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Westland Milk shareholders approve plans to shrink board

Westland Milk shareholders approve plans to shrink board, nurture new directors

By Jonathan Underhill

Oct. 5 (BusinessDesk) - Westland Milk Products shareholders have voted in favour of a proposal to shrink the dairy cooperative's board and overhaul the selection process for new directors.

Shareholders voted 93.5 percent in favour of the changes at a special meeting in Hokitika today. As a result, the board will shrink to eight from 11 and those elected by shareholders will reduce to five from eight. Tne remaining three will be independent directors chosen for their competence and suitability via a transparent process, chairman Pete Morrison said in a statement.

The governance overhaul comes after a review of the company that was sought by shareholders at last year’s annual meeting following criticism of the then board for its performance. Westland reported a net loss of $14.5 million in the 12 months ended July 31, 2016, as its gross margin fell by about 17 percent and expenses rose. Its payout for the 2015-16 season of $3.88 per kilogram of milk solids was the lowest of any New Zealand dairy company payout.

Since then Morrison has replaced Matt O'Regan as chair, Toni Brendish has taken over from Rod Quinn as chief executive, a new chief operations officer, Craig Betty, has been appointed and in August Westland named Dorian Devers as chief financial officer.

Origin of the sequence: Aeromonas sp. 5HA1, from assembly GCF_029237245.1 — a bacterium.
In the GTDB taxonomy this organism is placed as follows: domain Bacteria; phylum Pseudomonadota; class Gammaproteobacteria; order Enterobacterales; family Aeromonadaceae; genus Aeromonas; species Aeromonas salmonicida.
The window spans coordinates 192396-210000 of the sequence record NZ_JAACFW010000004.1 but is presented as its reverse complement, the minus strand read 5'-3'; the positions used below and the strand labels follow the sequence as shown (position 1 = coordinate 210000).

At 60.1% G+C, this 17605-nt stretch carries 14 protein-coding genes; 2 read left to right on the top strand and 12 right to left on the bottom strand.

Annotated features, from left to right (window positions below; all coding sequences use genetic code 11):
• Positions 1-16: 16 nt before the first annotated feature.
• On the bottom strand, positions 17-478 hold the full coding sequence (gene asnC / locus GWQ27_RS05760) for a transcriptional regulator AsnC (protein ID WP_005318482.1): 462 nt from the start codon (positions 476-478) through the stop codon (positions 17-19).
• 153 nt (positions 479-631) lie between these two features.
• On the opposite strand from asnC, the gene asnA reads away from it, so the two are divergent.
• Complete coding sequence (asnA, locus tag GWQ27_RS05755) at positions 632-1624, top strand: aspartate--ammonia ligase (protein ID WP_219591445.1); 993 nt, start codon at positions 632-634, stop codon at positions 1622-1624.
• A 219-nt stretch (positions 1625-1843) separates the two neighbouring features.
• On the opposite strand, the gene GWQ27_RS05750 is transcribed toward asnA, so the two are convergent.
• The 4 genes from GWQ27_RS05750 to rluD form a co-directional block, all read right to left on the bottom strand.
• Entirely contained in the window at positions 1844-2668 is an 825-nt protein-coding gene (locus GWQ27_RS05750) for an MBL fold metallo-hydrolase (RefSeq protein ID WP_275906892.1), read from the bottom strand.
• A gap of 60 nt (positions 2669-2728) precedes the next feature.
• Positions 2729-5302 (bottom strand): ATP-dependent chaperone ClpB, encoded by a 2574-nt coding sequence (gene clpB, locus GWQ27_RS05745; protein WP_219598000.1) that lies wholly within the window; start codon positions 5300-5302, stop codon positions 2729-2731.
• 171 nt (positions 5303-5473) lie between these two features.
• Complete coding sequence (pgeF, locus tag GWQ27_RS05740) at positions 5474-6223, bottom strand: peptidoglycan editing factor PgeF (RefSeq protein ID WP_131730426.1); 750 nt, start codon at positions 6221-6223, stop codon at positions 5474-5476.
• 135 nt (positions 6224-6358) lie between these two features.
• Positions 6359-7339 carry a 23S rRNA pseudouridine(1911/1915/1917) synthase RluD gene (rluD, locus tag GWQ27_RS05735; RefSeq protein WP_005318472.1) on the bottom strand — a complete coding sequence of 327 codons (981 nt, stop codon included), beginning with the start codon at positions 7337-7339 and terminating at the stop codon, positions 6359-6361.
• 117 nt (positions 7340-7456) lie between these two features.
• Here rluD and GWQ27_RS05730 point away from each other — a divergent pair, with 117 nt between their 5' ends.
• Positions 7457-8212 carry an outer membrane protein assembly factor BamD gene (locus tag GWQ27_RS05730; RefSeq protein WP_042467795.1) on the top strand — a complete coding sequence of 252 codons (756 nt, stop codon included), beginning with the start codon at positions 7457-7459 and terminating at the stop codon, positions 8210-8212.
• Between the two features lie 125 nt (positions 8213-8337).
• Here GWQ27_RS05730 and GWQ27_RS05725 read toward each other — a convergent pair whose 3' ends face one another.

"The vote today sets Westland up to be a highly performing company that can offer a competitive and sustainable payout to its shareholders," Morrison said.

The changes include a programme to "identify and upskill" potential candidates for the board from among shareholders "so that we can ensure there is a continuing pool of high quality, effective directors available for shareholders to vote onto the board in coming years," he said.

The proposals have some of the elements of Fonterra Cooperative Group's governance review that resulted in a plan to reduce its board to nine from 13. While a majority of Fonterra's farmer-shareholders supported a proposal to shrink the board at the 2015 annual meeting the vote fell short of the 75 percent required to pass.

Westland is forecasting a payout for the current season of between $6.40 and $6.80 per kilogram of milk solids. Its average cash payout was $5.18/kgMS in 2016/17, which was up from $3.88/kgMS in 2015/16. Fonterra has forecast a 2017/18 payout of of $6.75/kgMS plus earnings per share of 45-to-55 cents, for a total payout of $7.20 to $7.30, before retentions.

Fonterra is New Zealand's biggest business, with revenue of $17.2 billion in 2016. Westland's 2016 sales were $588 million, making it the second-largest dairy cooperative.


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